And theology as a temporal science is as dependent upon articulated speech as the spatial natural sciences. Space comes to expression and becomes articulated through articulate speech. Time also is dependent upon human speech: “It is we who decide what belongs to the past and what shall be part of the future” (SR 19). As noted above, Rosenstock-Huessy’s main intention here is to raise the profile of theology to the level of a genuine science, with as much claim to scientificity as the natural sciences.

In short, through the grammatical method, Rosenstock-Huessy intends to show how his grammatical slogan, Respondeo etsi mutabor, encompasses both the theological credo ut intelligam and the scientific cogito ergo sum (SR 24).

Grammar as the master science is also a challenge to the primacy of Greek logic and abstraction that has dominated thinking for centuries. Rosenstock-Huessy describes his method as a challenge to the primacy of logic and reflection, which is to say, the primacy of the indicative. Since the Greeks, the indicative, in the form of “This is an answer,” has dominated logic and thought. Every other form of speech has been either rejected because it didn’t conform to this pattern or was reduced to this pattern.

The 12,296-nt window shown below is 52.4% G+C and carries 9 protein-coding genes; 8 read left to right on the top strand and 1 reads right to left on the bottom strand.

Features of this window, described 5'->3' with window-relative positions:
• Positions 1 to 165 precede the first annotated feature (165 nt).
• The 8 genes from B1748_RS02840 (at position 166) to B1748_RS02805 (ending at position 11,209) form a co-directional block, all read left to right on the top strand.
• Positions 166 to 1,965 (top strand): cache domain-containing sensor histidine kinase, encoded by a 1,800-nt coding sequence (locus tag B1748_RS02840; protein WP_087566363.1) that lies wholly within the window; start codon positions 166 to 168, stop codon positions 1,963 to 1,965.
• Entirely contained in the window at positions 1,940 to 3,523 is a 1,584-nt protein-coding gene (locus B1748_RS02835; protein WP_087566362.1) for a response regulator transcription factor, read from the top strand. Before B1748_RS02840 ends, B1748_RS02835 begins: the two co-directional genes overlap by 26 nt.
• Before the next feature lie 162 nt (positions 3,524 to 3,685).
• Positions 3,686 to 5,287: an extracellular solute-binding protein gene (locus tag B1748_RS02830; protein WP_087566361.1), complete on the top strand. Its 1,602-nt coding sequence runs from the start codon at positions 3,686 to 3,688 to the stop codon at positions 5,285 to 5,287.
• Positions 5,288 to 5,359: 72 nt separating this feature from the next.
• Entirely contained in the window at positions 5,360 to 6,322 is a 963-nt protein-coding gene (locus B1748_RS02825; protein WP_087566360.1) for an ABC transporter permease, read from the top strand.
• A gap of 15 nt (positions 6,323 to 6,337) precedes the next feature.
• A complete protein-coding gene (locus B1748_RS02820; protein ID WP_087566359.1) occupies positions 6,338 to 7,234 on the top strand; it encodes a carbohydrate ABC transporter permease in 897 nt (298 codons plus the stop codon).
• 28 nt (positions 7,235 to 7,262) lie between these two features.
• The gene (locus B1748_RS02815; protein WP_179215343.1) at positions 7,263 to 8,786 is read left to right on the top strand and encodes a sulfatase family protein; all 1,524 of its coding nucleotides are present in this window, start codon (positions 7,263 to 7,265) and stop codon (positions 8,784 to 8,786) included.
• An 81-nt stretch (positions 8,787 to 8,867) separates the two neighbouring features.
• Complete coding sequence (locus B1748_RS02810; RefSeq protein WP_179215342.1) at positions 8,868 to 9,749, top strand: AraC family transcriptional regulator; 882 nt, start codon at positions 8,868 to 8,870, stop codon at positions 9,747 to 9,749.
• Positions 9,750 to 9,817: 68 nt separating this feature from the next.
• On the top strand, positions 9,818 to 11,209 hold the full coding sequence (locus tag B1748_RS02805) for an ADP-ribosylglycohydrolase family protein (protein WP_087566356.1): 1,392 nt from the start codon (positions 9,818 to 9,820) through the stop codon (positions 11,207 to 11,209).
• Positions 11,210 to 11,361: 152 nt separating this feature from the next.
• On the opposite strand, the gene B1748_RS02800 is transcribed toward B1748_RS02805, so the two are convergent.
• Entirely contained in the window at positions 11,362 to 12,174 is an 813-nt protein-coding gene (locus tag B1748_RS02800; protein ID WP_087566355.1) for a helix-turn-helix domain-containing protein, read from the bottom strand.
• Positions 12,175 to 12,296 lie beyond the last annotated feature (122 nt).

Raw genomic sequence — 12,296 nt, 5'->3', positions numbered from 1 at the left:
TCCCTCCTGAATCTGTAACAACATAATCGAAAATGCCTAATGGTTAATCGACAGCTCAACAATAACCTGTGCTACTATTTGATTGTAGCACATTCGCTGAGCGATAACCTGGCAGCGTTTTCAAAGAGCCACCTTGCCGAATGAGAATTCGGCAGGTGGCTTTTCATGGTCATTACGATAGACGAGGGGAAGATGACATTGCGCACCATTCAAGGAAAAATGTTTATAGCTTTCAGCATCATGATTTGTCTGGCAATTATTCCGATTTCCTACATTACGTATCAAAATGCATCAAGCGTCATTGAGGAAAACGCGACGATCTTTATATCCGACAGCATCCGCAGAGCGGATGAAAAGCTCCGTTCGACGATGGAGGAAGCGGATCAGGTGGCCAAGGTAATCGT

But the triumph of the indicative, of “This is an answer,” is arbitrary. The Bible, he points out, discards this Greek logic entirely: “Anybody who reads the first chapter of Genesis or the last chapter of Revelation can test our assertion that Greek logic is discarded in favor of a logic in which all the sentences, Give answer May I have an answer You have answered me He answers, hold equal rank” (OS 40).

The key difference between the indicative and the other forms of speech is that the indicative detaches the speaker from the listener and reality, while other forms of speech connect all three in multiple ways. An indicative does not require the presence of the speaker or the hearer in the way that the other forms of speech do: “My sentence ‘he is answering him’ is much more specific about my own person than the other: ‘this is an answer.’ The pure brain is free to say the latter sentence. The whole man – legs, arms, rump and brain – must exist in the same pace and time for the former. The speaker of the sentence ‘this is an answer’ is an abstract being” (Origin of Speech [OS], 42).